31. Well I don’t know who the White Australia Policy was supposed to protect nor whom it was to protect us from I was barely in swaddling at that time wasn’t it all put together in time for the Federation and brought over by one of those drunken Officials god knows who interviewed THEM for the job anyway it didn’t do a very good job, by the time we had to deal with the hordes of Canadians fleeing the hordes of Americans fleeing their own racist warmongering and the hordes of irish fleeing their priests and the hordes of english fleeing the irish - oh! I think I’m going to FEINT - and the hordes of europeans fleeing other europeans bearing european passports which by the way we didn’t even GET so much for being part of the FAMILY, right? there was the hordes of south africans, the hordes of white hong kongians and the hordes of hong-kongianed chinese no aspersions there of course and the previous demigods of papua new guinea we got new zealanders. For god’s sake what could possible be wrong with new zealand. Then of course we got quite a lot of Maoris, and almost all of them have been pretty damn good it was just a few PRINCESSES who had to go and spoil things. Frankly? I think we’re just about up to the eyeballs in the pride of the colonial refugees. Don’t talk to ME about the White Australia Policy I’m going to brood.

    by Lehan Ramsay on Jul 28, 2013 at 12:42 pm

  32. Well I don’t know who the White Australia Policy was supposed to protect nor whom it was to protect us from I was barely in swaddling at that time wasn’t it all put together in time for the Federation and brought over by one of those wobbly Officials god knows who interviewed them for the job anyway it didn’t do a very good job, by the time we had to deal with the hordes of Canadians fleeing the hordes of Americans fleeing their own racies warmongering and the hordes of irish fleeing their priests and the hordes of english fleeing the irish - oh! I think I’m going to feint - and the hordes of europeans fleeing other europeans bearing european passports which by the way we didn’t even get so much for being part of the family, right? there was the hordes of south africans, the hordes of white hong kongians and the hordes of hong-kongianed chinese no aspersions there of course and the previous demigods of papua new guinea we got new zealanders. For godless’s sake what could possible be wrong with new zealand. Then of course we got quite a lot of Maoris, and almost all of them have been pretty damn good it was just a few princesses who had to go and spoil things I’m a Princess! I’m a Princess! Ooooh. Frankly? I think we’re just about up to the eyeballs in the pride of the colonial refugees. Don’t talk to me about the White Australia Policy I’m going to brood.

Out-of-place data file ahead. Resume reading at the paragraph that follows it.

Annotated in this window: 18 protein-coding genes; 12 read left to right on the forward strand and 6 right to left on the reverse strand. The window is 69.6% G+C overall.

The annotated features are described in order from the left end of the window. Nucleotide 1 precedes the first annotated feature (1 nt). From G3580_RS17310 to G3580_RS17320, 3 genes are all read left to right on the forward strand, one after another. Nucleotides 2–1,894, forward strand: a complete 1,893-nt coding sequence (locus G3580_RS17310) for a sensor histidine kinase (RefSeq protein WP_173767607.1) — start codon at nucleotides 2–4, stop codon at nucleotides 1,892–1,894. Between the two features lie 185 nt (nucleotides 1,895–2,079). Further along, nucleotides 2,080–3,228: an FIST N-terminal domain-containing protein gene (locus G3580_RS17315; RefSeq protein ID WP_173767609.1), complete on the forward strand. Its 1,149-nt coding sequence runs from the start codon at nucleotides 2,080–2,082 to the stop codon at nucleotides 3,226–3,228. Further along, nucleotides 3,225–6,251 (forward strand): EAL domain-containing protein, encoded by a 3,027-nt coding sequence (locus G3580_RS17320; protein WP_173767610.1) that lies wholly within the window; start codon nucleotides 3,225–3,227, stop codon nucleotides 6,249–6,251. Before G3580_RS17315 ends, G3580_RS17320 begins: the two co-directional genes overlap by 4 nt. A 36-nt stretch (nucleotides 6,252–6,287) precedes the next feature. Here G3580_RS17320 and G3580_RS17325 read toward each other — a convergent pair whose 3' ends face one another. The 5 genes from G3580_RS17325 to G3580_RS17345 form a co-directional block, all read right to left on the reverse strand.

by Lehan Ramsay on Jul 28, 2013 at 12:45 pm

  33. nEuro Linguistic Programming keep up please.

    by Lehan Ramsay on Jul 28, 2013 at 12:54 pm

  34. HELEN RAZER: I have since re-read the article. And my comment still stands.

    Also, you’ve used far too many words, presumably to eke out the imagined sarcasm, and a smattering of your usual vinegar to belabour the point that this curious couple are the first people on the planet to have had a child. Not!

    By joining the platitudinous scribblings of overheated waffle churned out by No Idea, Women’s Weakly, et al you merely add a faint tinge of veracity to their inanities.

    by Venise Alstergren on Jul 28, 2013 at 1:35 pm

  35. Lehan - I’ll have some of whatever you are taking.

    by mikeb on Jul 29, 2013 at 8:22 am

  36. MIKEB: It’s a troll. I recognise the syntax.

    by Venise Alstergren on Jul 29, 2013 at 4:13 pm

  37. As trolls go, it hasn’t chosen its bridges very well.
    Kept my inbox full all w/e, though.

    by mattsui on Jul 29, 2013 at 4:42 pm

  38. MATTSUI: Hehehe. He/she has taken a fairly new approach-to Crikey anyway. Usually they operate by choosing a right wing stance. This is coupled by offensive personal remarks. This one (or however many of them )operate by being jovial, if not friendly, then blasting the cypersphere with multiple entries.

    This lot use almost the same syntax as a few of the people who troll at Crikey-one very visible offender posted as a woman from the country whose avatar is a blue map of Oz with a union jack-like the flag, which isn’t even a proper flag. The much vaunted Oz flag is, in fact a British naval ensign-.

    I digress. Try estimating the punctuation, whether there are split infinitives, the grammar, the spelling and the phraseology. Gotta go.

    Cheers

    Venise

    by Venise Alstergren on Jul 29, 2013 at 8:31 pm